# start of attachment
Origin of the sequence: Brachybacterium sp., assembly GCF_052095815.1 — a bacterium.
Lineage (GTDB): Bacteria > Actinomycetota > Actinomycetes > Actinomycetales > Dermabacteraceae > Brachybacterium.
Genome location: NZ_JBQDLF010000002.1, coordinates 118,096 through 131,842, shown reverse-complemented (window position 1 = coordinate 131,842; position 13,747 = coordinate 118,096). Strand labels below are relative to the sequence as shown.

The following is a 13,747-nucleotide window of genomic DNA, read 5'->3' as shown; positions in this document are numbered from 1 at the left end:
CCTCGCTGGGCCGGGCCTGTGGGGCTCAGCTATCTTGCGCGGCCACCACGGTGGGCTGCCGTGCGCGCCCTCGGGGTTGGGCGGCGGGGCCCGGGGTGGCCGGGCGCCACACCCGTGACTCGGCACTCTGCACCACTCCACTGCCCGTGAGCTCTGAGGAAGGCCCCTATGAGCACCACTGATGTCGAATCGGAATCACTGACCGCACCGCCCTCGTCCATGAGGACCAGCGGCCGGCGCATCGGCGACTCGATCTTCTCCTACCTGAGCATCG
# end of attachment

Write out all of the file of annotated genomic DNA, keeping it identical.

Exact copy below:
Origin of the sequence: Brachybacterium sp., assembly GCF_052095815.1 — a bacterium.
Lineage (GTDB): Bacteria > Actinomycetota > Actinomycetes > Actinomycetales > Dermabacteraceae > Brachybacterium.
Genome location: NZ_JBQDLF010000002.1, coordinates 118,096 through 131,842, shown reverse-complemented (window position 1 = coordinate 131,842; position 13,747 = coordinate 118,096). Strand labels below are relative to the sequence as shown.

The following is a 13,747-nucleotide window of genomic DNA, read 5'->3' as shown; positions in this document are numbered from 1 at the left end:
CCTCGCTGGGCCGGGCCTGTGGGGCTCAGCTATCTTGCGCGGCCACCACGGTGGGCTGCCGTGCGCGCCCTCGGGGTTGGGCGGCGGGGCCCGGGGTGGCCGGGCGCCACACCCGTGACTCGGCACTCTGCACCACTCCACTGCCCGTGAGCTCTGAGGAAGGCCCCTATGAGCACCACTGATGTCGAATCGGAATCACTGACCGCACCGCCCTCGTCCATGAGGACCAGCGGCCGGCGCATCGGCGACTCGATCTTCTCCTACCTGAGCATCG